Talkin’ Transit: Performance Fares

Photo courtesy of

courtesy of ‘Chris Rief aka Spodie Odie’

Most of us work in jobs where our performance matters. Every year, your boss sits you down and tells you what you did right or wrong, and if you’re good, the rights outnumber the wrongs and you get a raise. For some, the raise doesn’t come, and for others, you get fired. Companies like to pay based on performance because it motivates people.

If you go to a nice restaurant, and you order your meal, and as they’re bringing everyone else’s food out, they explain to you that they screwed up your order. Maybe they dropped it on the floor, maybe they realized they sold the last rabbit too late for your order, or maybe the waiter forgot to enter it. No matter, really. They usually apologize and, more often than not, they will take the hit and not charge you for your meal. Better restaurants go a little further and offer you a discount on your next visit, or a free dessert.

Both situations have one thing in common: the income is related to the performance. You get paid more if you do well. You have to lose money in order to correct a mistake. I think Metro could learn a thing or two in the realm of customer service and performance.

Photo courtesy of

courtesy of ‘Chris Rief aka Spodie Odie’

So how would a “performance-based fare” work? In London, you get a free ride if your trip is delayed by more than 15 minutes. Let’s make that the base and work from there.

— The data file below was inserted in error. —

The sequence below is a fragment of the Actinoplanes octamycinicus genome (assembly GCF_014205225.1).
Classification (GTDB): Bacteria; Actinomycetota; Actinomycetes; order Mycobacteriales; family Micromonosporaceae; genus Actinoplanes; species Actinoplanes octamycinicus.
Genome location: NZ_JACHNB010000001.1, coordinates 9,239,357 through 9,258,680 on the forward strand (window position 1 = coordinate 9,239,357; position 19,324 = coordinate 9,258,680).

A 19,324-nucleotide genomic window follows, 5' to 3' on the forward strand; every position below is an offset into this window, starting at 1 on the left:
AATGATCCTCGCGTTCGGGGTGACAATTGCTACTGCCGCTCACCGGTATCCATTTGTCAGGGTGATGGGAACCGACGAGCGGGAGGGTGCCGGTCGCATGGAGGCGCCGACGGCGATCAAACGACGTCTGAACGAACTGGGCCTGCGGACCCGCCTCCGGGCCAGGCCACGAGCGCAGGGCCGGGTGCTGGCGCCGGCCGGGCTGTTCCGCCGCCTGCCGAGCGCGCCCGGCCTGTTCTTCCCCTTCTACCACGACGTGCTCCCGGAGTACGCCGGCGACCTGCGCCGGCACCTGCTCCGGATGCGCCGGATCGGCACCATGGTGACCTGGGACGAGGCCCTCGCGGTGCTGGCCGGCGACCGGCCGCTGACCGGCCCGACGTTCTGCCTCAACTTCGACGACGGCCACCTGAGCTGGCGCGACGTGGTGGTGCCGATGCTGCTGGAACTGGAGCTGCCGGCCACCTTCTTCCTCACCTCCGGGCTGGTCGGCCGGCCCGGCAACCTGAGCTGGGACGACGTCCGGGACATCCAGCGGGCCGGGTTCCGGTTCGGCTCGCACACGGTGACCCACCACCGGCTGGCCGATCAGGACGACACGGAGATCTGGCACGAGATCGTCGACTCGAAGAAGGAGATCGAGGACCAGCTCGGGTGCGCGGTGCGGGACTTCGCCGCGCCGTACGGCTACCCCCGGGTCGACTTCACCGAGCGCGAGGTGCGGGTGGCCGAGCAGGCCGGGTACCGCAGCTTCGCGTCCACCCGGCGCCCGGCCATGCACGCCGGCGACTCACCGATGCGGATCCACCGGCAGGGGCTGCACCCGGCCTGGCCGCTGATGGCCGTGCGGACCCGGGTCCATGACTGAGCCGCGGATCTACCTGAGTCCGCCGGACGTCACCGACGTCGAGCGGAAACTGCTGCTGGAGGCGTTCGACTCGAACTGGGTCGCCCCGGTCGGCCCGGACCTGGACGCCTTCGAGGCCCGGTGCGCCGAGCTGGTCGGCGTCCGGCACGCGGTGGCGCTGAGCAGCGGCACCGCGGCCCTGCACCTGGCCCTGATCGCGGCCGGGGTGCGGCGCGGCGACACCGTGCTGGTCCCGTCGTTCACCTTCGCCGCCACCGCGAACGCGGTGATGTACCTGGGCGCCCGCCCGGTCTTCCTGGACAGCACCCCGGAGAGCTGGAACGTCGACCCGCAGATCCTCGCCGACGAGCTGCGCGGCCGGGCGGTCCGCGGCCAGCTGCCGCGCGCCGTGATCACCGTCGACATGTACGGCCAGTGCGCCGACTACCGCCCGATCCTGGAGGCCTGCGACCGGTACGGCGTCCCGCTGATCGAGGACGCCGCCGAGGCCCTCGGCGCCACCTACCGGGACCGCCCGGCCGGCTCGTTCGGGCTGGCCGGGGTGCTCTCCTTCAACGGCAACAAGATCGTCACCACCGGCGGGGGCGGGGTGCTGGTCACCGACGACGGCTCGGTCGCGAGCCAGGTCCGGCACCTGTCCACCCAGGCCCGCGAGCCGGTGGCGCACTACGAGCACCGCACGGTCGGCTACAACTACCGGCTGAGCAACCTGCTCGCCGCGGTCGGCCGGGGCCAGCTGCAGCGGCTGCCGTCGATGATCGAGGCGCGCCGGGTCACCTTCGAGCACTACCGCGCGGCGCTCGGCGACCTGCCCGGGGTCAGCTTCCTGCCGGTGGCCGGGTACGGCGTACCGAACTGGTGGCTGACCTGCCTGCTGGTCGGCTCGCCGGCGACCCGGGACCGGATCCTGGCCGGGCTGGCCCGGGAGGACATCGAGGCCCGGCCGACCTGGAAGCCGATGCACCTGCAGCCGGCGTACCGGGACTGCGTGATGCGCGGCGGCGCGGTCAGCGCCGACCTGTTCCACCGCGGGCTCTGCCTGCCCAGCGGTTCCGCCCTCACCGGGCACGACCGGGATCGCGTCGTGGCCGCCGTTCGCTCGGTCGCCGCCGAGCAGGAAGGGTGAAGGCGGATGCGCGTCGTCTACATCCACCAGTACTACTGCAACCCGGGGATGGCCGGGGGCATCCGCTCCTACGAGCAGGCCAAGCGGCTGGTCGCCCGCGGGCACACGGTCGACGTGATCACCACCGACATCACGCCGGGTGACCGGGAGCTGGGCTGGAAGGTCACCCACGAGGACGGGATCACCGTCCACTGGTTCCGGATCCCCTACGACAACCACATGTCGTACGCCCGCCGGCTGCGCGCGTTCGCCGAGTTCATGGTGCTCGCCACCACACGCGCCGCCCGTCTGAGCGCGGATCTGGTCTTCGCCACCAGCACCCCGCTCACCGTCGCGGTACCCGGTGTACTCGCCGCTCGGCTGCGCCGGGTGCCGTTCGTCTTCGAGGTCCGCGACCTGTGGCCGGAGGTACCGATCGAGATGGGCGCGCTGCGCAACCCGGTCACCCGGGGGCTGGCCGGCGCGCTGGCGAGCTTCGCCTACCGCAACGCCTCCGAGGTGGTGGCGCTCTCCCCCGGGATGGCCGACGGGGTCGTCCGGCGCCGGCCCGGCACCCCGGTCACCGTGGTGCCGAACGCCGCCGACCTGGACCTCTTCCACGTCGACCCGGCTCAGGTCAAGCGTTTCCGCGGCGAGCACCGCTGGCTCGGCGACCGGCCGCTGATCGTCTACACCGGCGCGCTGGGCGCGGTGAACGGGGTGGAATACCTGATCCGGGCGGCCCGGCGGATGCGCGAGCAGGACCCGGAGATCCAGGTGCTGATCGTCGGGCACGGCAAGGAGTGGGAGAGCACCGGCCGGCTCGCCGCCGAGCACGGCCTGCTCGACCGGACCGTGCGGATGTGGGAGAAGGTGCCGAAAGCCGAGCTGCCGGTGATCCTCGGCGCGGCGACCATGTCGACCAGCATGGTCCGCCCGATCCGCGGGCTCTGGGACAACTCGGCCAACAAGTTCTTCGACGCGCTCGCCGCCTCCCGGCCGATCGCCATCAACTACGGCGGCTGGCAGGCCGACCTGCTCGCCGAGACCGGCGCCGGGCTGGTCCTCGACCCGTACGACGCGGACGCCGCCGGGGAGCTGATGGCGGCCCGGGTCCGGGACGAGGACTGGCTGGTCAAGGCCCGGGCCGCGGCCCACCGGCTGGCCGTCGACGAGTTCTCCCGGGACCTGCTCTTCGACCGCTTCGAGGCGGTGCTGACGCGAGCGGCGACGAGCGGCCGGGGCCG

If any escalator is broken on your path, Metro should deduct ten cents from your fare. If two or more escalators are down, that’s another ten cents, and the maximum.

If an elevator is broken on your path, but it doesn’t impact your ability to use that station, Metro should deduct five cents.

If an elevator is broken on your path and it impacts your trip (in other words, if you have to use an elevator and it being broken means you have to go out of your way to get to another elevator, or if you have to go to another station), Metro should deduct half your fare.

If your train is offloaded, you trip is free. This will create an incentive for Metro to only off load a single car if the doors won’t close, as opposed to the whole train.

If your train is delayed by more than three minutes, you should get a five cent deduction for every three minutes it is delayed. If your train is delayed by more than 15 minutes, your fare is free.

If your bus is delayed by more than five minutes, you should get a five cent deduction for every five minutes it is delayed. If your bus is delayed by more than 20 minutes, your fare is halved. If the delay is cause not by traffic, but by something that is under Metro’s control, your ride is free.

Photo courtesy of
‘Arrival of the Metro’
courtesy of ‘pablo.raw’

How would Metro do this? Well, first, it would be available only to people with SmarTrip cards. Not that it isn’t possible to do this in real time, just highly unlikely, and it’s another incentive for locals to get a SmarTrip card already.

Second, Metro has all the details, possibly even down to the minute, of when an escalator, elevator, train, or bus failed. Every evening, or possibly every weekend or end of the month, Metro should go back and plot the routes that people take, cross reference that with the various outage reports, and automatically adjust the fares. The next time you enter or exit a station, your SmarTrip card will be updated, and the website will always show the current value.

Some of you might be thinking that Metro can’t afford this, and you’d be right. I still think Metro needs something of this sort (perhaps only the 15 minute delay) in order to make passengers feel like someone understands there is a problem, and, while the five cents won’t fix it, it does acknowledge it. And it’s a damn sight more believable than another recorded “we apologize for any inconvenience” message.

Metro could take the accountability further: have the refunds come from the budgets of the appropriate groups. This probably won’t work well in the beginning as the system is being rebuilt, but it should be a consideration going forward.